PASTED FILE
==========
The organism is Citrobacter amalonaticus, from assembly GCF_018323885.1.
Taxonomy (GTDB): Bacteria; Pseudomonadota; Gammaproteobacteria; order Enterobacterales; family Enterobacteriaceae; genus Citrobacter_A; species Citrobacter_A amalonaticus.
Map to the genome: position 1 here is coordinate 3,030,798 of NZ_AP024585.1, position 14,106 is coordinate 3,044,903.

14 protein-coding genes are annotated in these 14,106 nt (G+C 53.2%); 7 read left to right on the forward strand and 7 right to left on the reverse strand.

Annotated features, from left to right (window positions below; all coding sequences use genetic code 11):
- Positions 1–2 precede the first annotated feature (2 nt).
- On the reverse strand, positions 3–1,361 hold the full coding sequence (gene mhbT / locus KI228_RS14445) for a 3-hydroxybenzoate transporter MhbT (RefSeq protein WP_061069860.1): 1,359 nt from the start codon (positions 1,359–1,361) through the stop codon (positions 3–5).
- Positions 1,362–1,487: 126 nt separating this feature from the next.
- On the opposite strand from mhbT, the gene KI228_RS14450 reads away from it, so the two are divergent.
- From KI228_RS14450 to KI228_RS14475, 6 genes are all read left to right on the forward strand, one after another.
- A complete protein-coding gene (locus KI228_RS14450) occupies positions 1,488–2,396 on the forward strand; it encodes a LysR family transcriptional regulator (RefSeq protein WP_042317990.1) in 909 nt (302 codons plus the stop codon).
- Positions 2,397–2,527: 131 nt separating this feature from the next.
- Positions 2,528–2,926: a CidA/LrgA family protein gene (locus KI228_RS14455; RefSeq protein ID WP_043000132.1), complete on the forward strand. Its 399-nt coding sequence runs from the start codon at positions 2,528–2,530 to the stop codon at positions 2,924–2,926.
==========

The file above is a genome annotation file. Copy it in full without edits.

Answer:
The organism is Citrobacter amalonaticus, from assembly GCF_018323885.1.
Taxonomy (GTDB): Bacteria; Pseudomonadota; Gammaproteobacteria; order Enterobacterales; family Enterobacteriaceae; genus Citrobacter_A; species Citrobacter_A amalonaticus.
Map to the genome: position 1 here is coordinate 3,030,798 of NZ_AP024585.1, position 14,106 is coordinate 3,044,903.

14 protein-coding genes are annotated in these 14,106 nt (G+C 53.2%); 7 read left to right on the forward strand and 7 right to left on the reverse strand.

Annotated features, from left to right (window positions below; all coding sequences use genetic code 11):
- Positions 1–2 precede the first annotated feature (2 nt).
- On the reverse strand, positions 3–1,361 hold the full coding sequence (gene mhbT / locus KI228_RS14445) for a 3-hydroxybenzoate transporter MhbT (RefSeq protein WP_061069860.1): 1,359 nt from the start codon (positions 1,359–1,361) through the stop codon (positions 3–5).
- Positions 1,362–1,487: 126 nt separating this feature from the next.
- On the opposite strand from mhbT, the gene KI228_RS14450 reads away from it, so the two are divergent.
- From KI228_RS14450 to KI228_RS14475, 6 genes are all read left to right on the forward strand, one after another.
- A complete protein-coding gene (locus KI228_RS14450) occupies positions 1,488–2,396 on the forward strand; it encodes a LysR family transcriptional regulator (RefSeq protein WP_042317990.1) in 909 nt (302 codons plus the stop codon).
- Positions 2,397–2,527: 131 nt separating this feature from the next.
- Positions 2,528–2,926: a CidA/LrgA family protein gene (locus KI228_RS14455; RefSeq protein ID WP_043000132.1), complete on the forward strand. Its 399-nt coding sequence runs from the start codon at positions 2,528–2,530 to the stop codon at positions 2,924–2,926.